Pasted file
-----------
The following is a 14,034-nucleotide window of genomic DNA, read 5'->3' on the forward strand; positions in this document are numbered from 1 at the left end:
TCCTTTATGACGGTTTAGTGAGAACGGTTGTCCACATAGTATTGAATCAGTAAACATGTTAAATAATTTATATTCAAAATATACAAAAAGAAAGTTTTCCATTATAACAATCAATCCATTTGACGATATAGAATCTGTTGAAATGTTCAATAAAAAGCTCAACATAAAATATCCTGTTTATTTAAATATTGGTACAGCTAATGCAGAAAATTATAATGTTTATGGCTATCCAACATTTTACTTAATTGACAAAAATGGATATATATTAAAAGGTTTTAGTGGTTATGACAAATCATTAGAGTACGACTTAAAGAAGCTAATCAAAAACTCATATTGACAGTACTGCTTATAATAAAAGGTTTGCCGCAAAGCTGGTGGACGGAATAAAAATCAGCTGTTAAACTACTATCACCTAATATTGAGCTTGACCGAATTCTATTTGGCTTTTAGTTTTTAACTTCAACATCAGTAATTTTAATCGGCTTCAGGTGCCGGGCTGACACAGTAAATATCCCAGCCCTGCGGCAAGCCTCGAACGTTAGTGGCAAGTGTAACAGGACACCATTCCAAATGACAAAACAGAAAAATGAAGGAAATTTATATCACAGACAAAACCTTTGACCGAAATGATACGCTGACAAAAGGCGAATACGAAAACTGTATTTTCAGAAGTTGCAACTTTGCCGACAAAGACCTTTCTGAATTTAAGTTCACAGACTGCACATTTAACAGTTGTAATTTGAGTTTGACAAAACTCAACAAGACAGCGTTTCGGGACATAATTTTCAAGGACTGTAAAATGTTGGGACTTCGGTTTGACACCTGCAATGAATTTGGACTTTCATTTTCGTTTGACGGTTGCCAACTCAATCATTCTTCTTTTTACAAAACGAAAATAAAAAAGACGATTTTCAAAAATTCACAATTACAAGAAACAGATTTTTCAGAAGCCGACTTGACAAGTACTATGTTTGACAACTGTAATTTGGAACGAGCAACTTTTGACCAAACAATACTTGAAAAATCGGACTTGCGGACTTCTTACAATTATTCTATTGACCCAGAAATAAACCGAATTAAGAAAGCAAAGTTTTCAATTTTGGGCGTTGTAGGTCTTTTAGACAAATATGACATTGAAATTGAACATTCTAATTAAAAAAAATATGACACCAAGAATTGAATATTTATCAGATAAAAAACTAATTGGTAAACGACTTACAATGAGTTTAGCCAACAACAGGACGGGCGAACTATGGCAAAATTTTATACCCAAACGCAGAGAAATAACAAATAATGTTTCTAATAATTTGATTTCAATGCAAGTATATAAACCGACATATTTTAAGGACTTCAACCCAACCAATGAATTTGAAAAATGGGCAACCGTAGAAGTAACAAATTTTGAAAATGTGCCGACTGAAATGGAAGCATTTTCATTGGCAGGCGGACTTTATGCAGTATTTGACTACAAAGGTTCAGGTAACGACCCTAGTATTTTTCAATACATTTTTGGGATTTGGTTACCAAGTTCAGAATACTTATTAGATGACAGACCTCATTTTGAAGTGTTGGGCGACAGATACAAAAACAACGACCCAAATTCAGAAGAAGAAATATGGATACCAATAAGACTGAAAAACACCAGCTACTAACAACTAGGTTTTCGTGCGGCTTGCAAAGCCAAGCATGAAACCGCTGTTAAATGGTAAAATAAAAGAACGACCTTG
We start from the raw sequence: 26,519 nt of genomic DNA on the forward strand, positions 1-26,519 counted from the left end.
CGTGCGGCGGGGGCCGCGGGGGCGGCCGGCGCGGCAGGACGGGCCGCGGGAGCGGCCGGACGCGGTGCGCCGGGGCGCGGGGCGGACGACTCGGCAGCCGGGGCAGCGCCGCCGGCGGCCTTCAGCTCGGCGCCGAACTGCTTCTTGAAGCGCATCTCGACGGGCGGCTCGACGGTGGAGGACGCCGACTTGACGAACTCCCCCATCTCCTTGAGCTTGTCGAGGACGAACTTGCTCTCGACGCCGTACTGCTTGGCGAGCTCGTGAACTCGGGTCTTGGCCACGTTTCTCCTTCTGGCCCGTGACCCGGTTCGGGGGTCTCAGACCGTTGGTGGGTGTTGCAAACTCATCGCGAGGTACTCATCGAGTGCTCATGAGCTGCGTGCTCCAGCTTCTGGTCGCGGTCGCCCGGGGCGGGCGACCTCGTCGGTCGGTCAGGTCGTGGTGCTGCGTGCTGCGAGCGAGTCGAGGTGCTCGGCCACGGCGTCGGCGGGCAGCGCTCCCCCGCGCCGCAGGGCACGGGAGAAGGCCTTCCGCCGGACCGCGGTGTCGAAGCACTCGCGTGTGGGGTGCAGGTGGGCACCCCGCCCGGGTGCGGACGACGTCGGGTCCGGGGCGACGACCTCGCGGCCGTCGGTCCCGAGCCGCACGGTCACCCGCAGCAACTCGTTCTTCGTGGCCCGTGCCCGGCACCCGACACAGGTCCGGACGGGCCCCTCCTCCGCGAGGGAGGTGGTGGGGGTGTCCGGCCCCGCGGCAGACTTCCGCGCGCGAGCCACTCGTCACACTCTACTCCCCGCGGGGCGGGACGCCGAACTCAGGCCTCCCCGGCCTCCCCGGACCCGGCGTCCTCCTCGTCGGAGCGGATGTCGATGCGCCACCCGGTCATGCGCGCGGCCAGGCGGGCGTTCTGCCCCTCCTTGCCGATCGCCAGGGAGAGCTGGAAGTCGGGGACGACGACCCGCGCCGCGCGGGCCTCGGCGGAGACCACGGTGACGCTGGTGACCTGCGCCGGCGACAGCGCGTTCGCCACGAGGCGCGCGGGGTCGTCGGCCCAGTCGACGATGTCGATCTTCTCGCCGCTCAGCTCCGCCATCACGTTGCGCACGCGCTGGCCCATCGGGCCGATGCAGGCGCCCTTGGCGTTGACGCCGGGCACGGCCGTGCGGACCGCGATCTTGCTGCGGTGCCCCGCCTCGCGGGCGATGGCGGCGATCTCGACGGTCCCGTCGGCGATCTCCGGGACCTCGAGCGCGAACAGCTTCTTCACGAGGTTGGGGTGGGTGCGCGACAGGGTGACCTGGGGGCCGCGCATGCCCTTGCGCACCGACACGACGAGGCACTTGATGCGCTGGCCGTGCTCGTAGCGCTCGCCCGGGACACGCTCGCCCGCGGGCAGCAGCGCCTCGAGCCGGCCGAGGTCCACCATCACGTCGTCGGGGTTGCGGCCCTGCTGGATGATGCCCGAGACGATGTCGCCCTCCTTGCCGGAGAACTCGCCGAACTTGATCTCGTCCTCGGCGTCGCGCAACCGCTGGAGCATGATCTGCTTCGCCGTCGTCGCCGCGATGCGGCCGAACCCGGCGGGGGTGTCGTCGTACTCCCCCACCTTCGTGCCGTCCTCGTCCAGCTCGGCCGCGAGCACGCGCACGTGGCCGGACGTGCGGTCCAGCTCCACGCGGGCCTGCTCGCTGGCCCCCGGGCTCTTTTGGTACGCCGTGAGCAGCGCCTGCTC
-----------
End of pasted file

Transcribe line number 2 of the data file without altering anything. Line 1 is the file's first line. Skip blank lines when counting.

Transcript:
TCCTTTATGACGGTTTAGTGAGAACGGTTGTCCACATAGTATTGAATCAGTAAACATGTTAAATAATTTATATTCAAAATATACAAAAAGAAAGTTTTCCATTATAACAATCAATCCATTTGACGATATAGAATCTGTTGAAATGTTCAATAAAAAGCTCAACATAAAATATCCTGTTTATTTAAATATTGGTACAGCTAATGCAGAAAATTATAATGTTTATGGCTATCCAACATTTTACTTAATTGACAAAAATGGATATATATTAAAAGGTTTTAGTGGTTATGACAAATCATTAGAGTACGACTTAAAGAAGCTAATCAAAAACTCATATTGACAGTACTGCTTATAATAAAAGGTTTGCCGCAAAGCTGGTGGACGGAATAAAAATCAGCTGTTAAACTACTATCACCTAATATTGAGCTTGACCGAATTCTATTTGGCTTTTAGTTTTTAACTTCAACATCAGTAATTTTAATCGGCTTCAGGTGCCGGGCTGACACAGTAAATATCCCAGCCCTGCGGCAAGCCTCGAACGTTAGTGGCAAGTGTAACAGGACACCATTCCAAATGACAAAACAGAAAAATGAAGGAAATTTATATCACAGACAAAACCTTTGACCGAAATGATACGCTGACAAAAGGCGAATACGAAAACTGTATTTTCAGAAGTTGCAACTTTGCCGACAAAGACCTTTCTGAATTTAAGTTCACAGACTGCACATTTAACAGTTGTAATTTGAGTTTGACAAAACTCAACAAGACAGCGTTTCGGGACATAATTTTCAAGGACTGTAAAATGTTGGGACTTCGGTTTGACACCTGCAATGAATTTGGACTTTCATTTTCGTTTGACGGTTGCCAACTCAATCATTCTTCTTTTTACAAAACGAAAATAAAAAAGACGATTTTCAAAAATTCACAATTACAAGAAACAGATTTTTCAGAAGCCGACTTGACAAGTACTATGTTTGACAACTGTAATTTGGAACGAGCAACTTTTGACCAAACAATACTTGAAAAATCGGACTTGCGGACTTCTTACAATTATTCTATTGACCCAGAAATAAACCGAATTAAGAAAGCAAAGTTTTCAATTTTGGGCGTTGTAGGTCTTTTAGACAAATATGACATTGAAATTGAACATTCTAATTAAAAAAAATATGACACCAAGAATTGAATATTTATCAGATAAAAAACTAATTGGTAAACGACTTACAATGAGTTTAGCCAACAACAGGACGGGCGAACTATGGCAAAATTTTATACCCAAACGCAGAGAAATAACAAATAATGTTTCTAATAATTTGATTTCAATGCAAGTATATAAACCGACATATTTTAAGGACTTCAACCCAACCAATGAATTTGAAAAATGGGCAACCGTAGAAGTAACAAATTTTGAAAATGTGCCGACTGAAATGGAAGCATTTTCATTGGCAGGCGGACTTTATGCAGTATTTGACTACAAAGGTTCAGGTAACGACCCTAGTATTTTTCAATACATTTTTGGGATTTGGTTACCAAGTTCAGAATACTTATTAGATGACAGACCTCATTTTGAAGTGTTGGGCGACAGATACAAAAACAACGACCCAAATTCAGAAGAAGAAATATGGATACCAATAAGACTGAAAAACACCAGCTACTAACAACTAGGTTTTCGTGCGGCTTGCAAAGCCAAGCATGAAACCGCTGTTAAATGGTAAAATAAAAGAACGACCTTG